Think about it. Why?

He’s been doing it for years, it’s so blatant as Stewart says, the clips from his show on CNBC that they used were numerous and dated back years ago. If he’s so bad, so dangerous, why did they only notice it in 2009 and deem it so urgent that it required a hit piece?

Easy: it was in response to CRAMER CRITICIZING OBAMA. All the way up to that point, Cramer was totally pro-Obama. Conveniently, he also somehow managed not to be this scourge to humanity and the finance world and investors that so desperately needed to be taken to task. Yet the moment Cramer and his peers at CNBC dare criticize Obama, Stewart breaks out his smug, condescending hit job and makes an example of him.

How is that any more principled or objective than Glenn Beck of Limbaugh or Hannity? At least those guys are open about their biased agendas. Like I said earlier, I don’t care if Stewart did what he did but he and his followers would just be honest about it. It’s this whole messianic, “only true objective newsman in America,” “making fun of both sides evenly.” “above the fray” and “elevating discourse” falsehoods that he and his lemmings keep spewing that annoy me.

He’s very much like Grant Morrison, a clever, talented guy who would be way less annoying to me if his crazy followers didn’t go so overboard in their praises of him.

Sometimes you make sense, T., but this is not one of those times.

T. has lowered himself to constantly calling others names. The instances are riddles throughout his posts in this thread. That’s usually where it ends uo when you are losing your argument.

Sometimes you make sense, T., but this is not one of those times.

T. has lowered himself to constantly calling others names. The instances are riddles throughout his posts in this thread. That’s usually where it ends uo when you are losing your argument.

Okay fine, ignore the Grant Morrison sentence, ignore any name calling you see like “lemmings.” I retract them. Feel free to respond to what’s left.

Well, T., what seems to left is one guy with a huge persecution complex.

Well, T., what seems to left is one guy with a huge persecution complex.

If you’re the type of person to be intellectually disingenuous about what I wrote, then yes, that would be what would appear to be left. But feedback from those types aren’t what I’m interested in, thanks.

Good ad hom, though. If I was incapable of addressing the substantive points of someone else’s argument I’d just not respond at all but that’s just me, to each his own.

Both of your replies are ad hom though. Get off your own high horse, and I’ll get off mine.

Both of your replies are ad hom though. Get off your own high horse, and I’ll get off mine.

You’re damn right they are. If you respond to my substantive points with an ad hom, I’m justified in responding right back with one. What else did you give me to respond with, given that you totally avoided any of my substantive points?

If you came at me with substantive arguments and THEN all I responded with were ad homs, THEN you can accuse me of being hypocritical and doing the exact same thing you did. Your equivalency argument fails here.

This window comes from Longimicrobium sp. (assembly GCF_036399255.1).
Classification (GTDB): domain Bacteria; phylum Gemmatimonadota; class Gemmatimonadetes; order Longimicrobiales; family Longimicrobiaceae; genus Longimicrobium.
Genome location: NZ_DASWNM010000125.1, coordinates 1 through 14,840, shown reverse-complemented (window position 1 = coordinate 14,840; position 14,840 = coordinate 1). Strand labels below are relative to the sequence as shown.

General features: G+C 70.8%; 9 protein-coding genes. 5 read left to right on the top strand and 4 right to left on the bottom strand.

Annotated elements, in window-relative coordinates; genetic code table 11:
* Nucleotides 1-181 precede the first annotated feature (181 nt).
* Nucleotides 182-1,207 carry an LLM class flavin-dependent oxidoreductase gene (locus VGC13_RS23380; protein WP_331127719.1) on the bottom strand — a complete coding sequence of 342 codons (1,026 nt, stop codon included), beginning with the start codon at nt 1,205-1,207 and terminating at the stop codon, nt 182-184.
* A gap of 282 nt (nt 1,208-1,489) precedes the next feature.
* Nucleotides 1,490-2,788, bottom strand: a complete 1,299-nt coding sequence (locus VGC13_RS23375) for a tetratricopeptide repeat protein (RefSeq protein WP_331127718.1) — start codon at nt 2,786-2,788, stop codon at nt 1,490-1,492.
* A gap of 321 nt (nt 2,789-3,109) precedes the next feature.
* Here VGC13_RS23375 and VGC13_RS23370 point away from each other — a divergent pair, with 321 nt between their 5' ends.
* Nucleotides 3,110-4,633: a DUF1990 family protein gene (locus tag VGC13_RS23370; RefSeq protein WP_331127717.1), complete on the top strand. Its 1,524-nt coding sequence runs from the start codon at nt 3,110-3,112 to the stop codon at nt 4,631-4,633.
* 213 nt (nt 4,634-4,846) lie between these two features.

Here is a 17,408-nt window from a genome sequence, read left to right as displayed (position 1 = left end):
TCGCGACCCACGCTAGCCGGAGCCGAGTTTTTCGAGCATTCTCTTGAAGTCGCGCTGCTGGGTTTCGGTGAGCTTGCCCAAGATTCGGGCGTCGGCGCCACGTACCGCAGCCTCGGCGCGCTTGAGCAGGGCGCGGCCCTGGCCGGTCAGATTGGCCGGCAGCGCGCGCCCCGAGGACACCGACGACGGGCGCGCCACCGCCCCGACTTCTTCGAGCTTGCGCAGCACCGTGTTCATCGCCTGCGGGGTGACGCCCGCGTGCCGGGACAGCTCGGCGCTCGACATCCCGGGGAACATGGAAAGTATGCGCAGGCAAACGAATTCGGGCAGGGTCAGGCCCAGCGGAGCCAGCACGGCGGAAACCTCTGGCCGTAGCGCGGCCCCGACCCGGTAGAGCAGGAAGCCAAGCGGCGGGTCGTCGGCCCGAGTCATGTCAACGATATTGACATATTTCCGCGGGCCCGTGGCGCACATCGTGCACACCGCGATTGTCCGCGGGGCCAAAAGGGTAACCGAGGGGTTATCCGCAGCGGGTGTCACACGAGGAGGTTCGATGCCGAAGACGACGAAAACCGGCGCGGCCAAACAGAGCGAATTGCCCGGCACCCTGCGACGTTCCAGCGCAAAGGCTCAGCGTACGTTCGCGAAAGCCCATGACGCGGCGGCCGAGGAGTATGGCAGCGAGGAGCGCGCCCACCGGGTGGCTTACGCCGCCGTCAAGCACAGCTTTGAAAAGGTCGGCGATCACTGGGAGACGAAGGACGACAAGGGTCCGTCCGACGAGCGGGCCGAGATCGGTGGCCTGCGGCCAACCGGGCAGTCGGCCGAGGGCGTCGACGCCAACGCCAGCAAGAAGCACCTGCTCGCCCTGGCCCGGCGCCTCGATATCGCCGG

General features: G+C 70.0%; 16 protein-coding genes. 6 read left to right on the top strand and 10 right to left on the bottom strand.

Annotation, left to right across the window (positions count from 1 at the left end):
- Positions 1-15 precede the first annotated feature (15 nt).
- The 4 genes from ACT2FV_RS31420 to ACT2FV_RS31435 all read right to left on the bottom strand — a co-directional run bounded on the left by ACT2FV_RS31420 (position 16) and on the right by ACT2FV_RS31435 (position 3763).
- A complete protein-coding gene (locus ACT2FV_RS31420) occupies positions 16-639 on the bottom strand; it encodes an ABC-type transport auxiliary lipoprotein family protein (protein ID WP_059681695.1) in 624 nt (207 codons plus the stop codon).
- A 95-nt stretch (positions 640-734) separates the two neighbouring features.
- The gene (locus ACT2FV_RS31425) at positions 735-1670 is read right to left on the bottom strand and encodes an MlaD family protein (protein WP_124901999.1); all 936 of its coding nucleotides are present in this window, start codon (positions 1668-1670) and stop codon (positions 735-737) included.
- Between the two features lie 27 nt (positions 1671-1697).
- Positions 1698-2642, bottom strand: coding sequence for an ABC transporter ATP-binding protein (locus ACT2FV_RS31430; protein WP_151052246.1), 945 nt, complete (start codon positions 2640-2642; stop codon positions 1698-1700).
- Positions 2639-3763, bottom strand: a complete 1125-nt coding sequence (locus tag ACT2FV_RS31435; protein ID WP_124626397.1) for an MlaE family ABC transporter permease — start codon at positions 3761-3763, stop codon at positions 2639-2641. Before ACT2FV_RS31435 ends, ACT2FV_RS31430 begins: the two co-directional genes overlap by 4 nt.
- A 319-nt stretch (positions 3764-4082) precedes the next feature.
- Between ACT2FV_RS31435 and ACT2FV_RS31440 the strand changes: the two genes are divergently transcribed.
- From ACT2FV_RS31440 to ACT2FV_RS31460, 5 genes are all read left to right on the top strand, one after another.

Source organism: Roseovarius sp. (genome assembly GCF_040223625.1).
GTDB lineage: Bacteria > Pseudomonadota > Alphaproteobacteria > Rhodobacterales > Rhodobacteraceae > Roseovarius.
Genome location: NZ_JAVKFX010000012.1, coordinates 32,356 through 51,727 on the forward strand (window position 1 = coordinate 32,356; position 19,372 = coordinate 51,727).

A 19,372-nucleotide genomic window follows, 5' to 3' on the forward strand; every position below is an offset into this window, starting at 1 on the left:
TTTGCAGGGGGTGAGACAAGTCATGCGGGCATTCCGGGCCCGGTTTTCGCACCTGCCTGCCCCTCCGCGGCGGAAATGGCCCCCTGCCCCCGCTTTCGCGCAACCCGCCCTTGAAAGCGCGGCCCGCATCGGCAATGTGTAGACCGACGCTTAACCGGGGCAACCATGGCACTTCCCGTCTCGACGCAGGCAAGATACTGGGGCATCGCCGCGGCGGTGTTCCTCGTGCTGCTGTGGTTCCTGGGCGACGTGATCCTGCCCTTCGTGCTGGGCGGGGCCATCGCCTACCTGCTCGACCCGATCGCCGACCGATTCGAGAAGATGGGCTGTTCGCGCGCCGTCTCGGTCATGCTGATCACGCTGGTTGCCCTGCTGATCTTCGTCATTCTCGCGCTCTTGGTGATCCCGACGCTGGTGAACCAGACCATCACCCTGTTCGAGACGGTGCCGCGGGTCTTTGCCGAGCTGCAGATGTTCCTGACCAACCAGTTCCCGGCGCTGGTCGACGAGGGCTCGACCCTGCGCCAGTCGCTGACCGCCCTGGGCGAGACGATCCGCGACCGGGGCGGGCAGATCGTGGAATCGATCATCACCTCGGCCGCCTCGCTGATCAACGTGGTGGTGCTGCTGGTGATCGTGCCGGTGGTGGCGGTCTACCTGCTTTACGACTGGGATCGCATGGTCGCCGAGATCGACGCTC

You’re the one who said feel free to respond to what’s left. I told you what I thought was left. You’ve been name-calling and hurling insults for three days, but the only thing it amounts to is “the whole world has a liberal bias”.

Zor-El of Argo

March 3, 2010 at 4:33 pm

This thread was intersting at the start… great piece Greg!… but now it just looks like one of those cable news shows where everyone keeps making the same point louder and nastier and no one actually listens to all of what the other person is saying. This is why I don’t watch CNN or Fox.

Have fun beating each other up. To quote another Comedy Central genius: “Screw you guys, I’m going home.”

FunkyGreenJerusalem

March 3, 2010 at 5:52 pm

Think about it…if he’s really just a comedian not to be taken seriously, why would he OR his audience feel he had an obligation to nail a member of a Republican administration to the wall? Why would his lemmings feel so outraged that he failed to pull it off? And why would he feel he owed them an apology?

By acting out himself being a fisherman and John Yoo being a fish?
Whilst getting laughs, at his own expense, the entire time?
How was that not a comedian during that apology?

Why was he apologizing?
Probably because it probably wasn’t a particularly entertaining interview, and without ‘getting’ the guy, it was probably boring – because he did get caught up in an issue he felt about, and wasn’t making with the funny?

I think you’re the one on a fishing trip, who can’t let go now.

(And besides, it’s better apology than when Stewart caught out Hannity doing a piece about a right wing protest, using footage from a protest held months before, with many more people there. Instead of apologising to the audience, he apologised, sarcastically, to John Stewart – as if he was the only one misled).

Furthermore, wasn’t this the guy who took Crossfire to task for making political discourse into “gotcha” moments and cheap shots? That stressed the importance of civilized debate over demonization? Yet he apologizes for not successfully demonizing Yoo the night before.

Crossfire was a political debate show on a news channel.
Daily Show is on Comedy Central.

And again, didn’t aplogise for not ‘demonzing Yoo’ he apologised for the interview not going anywhere, as he focused too much on torture, and Yoo didn’t want to talk about it.

He’s not an enlighted “genius” who takes the high ground, just another biased pundit pandering to his audience as blatantly as a Bill O’Reilly or Glenn Beck.